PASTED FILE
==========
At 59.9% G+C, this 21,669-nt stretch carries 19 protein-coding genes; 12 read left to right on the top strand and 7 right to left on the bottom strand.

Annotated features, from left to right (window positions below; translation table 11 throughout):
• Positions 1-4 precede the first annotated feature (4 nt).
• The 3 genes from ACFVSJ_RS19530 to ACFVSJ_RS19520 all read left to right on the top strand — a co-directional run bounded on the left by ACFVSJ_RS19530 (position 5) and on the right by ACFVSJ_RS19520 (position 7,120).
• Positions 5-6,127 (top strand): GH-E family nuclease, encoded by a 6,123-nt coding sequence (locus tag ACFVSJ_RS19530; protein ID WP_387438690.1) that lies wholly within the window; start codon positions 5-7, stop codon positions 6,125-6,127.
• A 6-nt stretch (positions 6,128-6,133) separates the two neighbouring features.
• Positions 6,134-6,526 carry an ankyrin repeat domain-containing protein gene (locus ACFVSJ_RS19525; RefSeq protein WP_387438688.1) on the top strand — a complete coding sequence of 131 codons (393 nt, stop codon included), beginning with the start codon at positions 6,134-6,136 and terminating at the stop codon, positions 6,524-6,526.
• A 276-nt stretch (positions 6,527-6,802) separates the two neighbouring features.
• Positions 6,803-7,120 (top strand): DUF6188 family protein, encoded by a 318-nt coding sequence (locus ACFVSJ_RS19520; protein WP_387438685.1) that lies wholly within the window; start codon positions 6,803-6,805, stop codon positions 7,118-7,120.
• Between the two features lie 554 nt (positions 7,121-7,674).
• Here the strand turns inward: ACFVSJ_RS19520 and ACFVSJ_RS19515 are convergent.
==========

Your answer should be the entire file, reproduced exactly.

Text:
At 59.9% G+C, this 21,669-nt stretch carries 19 protein-coding genes; 12 read left to right on the top strand and 7 right to left on the bottom strand.

Annotated features, from left to right (window positions below; translation table 11 throughout):
• Positions 1-4 precede the first annotated feature (4 nt).
• The 3 genes from ACFVSJ_RS19530 to ACFVSJ_RS19520 all read left to right on the top strand — a co-directional run bounded on the left by ACFVSJ_RS19530 (position 5) and on the right by ACFVSJ_RS19520 (position 7,120).
• Positions 5-6,127 (top strand): GH-E family nuclease, encoded by a 6,123-nt coding sequence (locus tag ACFVSJ_RS19530; protein ID WP_387438690.1) that lies wholly within the window; start codon positions 5-7, stop codon positions 6,125-6,127.
• A 6-nt stretch (positions 6,128-6,133) separates the two neighbouring features.
• Positions 6,134-6,526 carry an ankyrin repeat domain-containing protein gene (locus ACFVSJ_RS19525; RefSeq protein WP_387438688.1) on the top strand — a complete coding sequence of 131 codons (393 nt, stop codon included), beginning with the start codon at positions 6,134-6,136 and terminating at the stop codon, positions 6,524-6,526.
• A 276-nt stretch (positions 6,527-6,802) separates the two neighbouring features.
• Positions 6,803-7,120 (top strand): DUF6188 family protein, encoded by a 318-nt coding sequence (locus ACFVSJ_RS19520; protein WP_387438685.1) that lies wholly within the window; start codon positions 6,803-6,805, stop codon positions 7,118-7,120.
• Between the two features lie 554 nt (positions 7,121-7,674).
• Here the strand turns inward: ACFVSJ_RS19520 and ACFVSJ_RS19515 are convergent.